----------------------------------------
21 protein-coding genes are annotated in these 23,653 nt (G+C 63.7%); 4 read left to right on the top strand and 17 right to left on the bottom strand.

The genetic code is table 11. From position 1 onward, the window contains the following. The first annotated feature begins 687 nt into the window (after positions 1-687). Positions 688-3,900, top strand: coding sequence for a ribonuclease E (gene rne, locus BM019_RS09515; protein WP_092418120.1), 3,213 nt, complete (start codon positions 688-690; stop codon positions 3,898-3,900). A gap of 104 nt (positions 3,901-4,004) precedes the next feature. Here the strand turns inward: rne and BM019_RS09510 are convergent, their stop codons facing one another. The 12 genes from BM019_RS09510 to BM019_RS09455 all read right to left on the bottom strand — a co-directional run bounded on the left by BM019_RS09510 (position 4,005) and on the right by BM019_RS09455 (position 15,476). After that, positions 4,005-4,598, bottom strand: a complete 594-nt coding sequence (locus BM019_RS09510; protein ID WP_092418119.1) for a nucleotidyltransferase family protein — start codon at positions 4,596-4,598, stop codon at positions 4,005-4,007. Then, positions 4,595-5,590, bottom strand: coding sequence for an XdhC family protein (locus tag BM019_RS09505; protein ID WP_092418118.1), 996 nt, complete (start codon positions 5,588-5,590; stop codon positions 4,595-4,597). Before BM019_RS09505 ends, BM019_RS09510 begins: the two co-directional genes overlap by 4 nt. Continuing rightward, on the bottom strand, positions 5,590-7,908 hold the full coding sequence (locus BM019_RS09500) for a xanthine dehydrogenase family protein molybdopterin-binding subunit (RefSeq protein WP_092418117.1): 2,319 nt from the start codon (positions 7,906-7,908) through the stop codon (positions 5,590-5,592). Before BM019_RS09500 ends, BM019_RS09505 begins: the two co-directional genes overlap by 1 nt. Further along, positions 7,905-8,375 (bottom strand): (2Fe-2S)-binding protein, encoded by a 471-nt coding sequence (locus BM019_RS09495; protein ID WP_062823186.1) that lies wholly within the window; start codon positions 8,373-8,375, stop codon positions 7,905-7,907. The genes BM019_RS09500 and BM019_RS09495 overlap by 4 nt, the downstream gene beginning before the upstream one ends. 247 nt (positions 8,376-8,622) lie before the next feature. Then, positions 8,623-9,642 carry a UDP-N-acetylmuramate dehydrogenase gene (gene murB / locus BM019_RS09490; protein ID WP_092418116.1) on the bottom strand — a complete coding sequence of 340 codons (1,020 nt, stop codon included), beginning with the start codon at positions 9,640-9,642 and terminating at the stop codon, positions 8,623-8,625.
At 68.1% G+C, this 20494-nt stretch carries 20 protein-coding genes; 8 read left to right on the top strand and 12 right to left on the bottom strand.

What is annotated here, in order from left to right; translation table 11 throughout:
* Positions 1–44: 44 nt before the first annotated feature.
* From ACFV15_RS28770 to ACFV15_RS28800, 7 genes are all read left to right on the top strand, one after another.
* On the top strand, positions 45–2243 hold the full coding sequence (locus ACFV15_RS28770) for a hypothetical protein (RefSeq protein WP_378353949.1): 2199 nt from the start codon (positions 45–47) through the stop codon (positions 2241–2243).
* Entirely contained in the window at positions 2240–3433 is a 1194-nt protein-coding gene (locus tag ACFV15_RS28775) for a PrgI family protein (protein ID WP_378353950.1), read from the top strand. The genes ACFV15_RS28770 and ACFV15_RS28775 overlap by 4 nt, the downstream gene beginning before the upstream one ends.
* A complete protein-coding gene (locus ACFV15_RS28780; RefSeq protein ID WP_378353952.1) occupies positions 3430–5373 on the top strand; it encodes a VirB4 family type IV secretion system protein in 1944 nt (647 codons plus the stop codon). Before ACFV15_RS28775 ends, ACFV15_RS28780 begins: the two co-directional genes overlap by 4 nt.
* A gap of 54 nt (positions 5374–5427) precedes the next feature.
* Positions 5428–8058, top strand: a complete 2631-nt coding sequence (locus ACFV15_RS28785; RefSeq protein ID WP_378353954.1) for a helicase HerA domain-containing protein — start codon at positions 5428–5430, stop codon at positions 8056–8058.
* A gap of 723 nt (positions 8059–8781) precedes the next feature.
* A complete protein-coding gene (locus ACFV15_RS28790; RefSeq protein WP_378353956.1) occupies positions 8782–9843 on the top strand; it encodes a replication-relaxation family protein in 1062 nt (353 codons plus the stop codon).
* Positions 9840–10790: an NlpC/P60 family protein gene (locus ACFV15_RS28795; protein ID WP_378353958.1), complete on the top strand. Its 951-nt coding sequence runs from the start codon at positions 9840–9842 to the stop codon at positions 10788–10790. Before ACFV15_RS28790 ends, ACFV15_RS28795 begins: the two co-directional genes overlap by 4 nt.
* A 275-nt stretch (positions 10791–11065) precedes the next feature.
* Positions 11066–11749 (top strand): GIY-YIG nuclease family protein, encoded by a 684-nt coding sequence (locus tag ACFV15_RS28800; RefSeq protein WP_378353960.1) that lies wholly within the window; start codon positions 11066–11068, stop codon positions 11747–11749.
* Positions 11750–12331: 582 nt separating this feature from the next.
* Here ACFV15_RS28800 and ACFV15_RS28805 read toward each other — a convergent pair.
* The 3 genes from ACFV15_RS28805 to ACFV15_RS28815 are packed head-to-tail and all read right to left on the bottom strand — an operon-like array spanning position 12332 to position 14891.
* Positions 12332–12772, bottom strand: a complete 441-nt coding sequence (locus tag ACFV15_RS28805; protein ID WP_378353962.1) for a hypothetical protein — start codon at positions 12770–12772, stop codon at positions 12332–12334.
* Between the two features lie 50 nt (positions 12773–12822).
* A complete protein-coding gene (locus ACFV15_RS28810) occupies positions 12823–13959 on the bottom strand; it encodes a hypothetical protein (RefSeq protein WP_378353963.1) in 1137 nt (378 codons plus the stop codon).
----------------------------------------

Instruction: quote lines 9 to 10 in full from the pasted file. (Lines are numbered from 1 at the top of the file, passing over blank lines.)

* A complete protein-coding gene (locus ACFV15_RS28780; RefSeq protein ID WP_378353952.1) occupies positions 3430–5373 on the top strand; it encodes a VirB4 family type IV secretion system protein in 1944 nt (647 codons plus the stop codon). Before ACFV15_RS28775 ends, ACFV15_RS28780 begins: the two co-directional genes overlap by 4 nt.
* A gap of 54 nt (positions 5374–5427) precedes the next feature.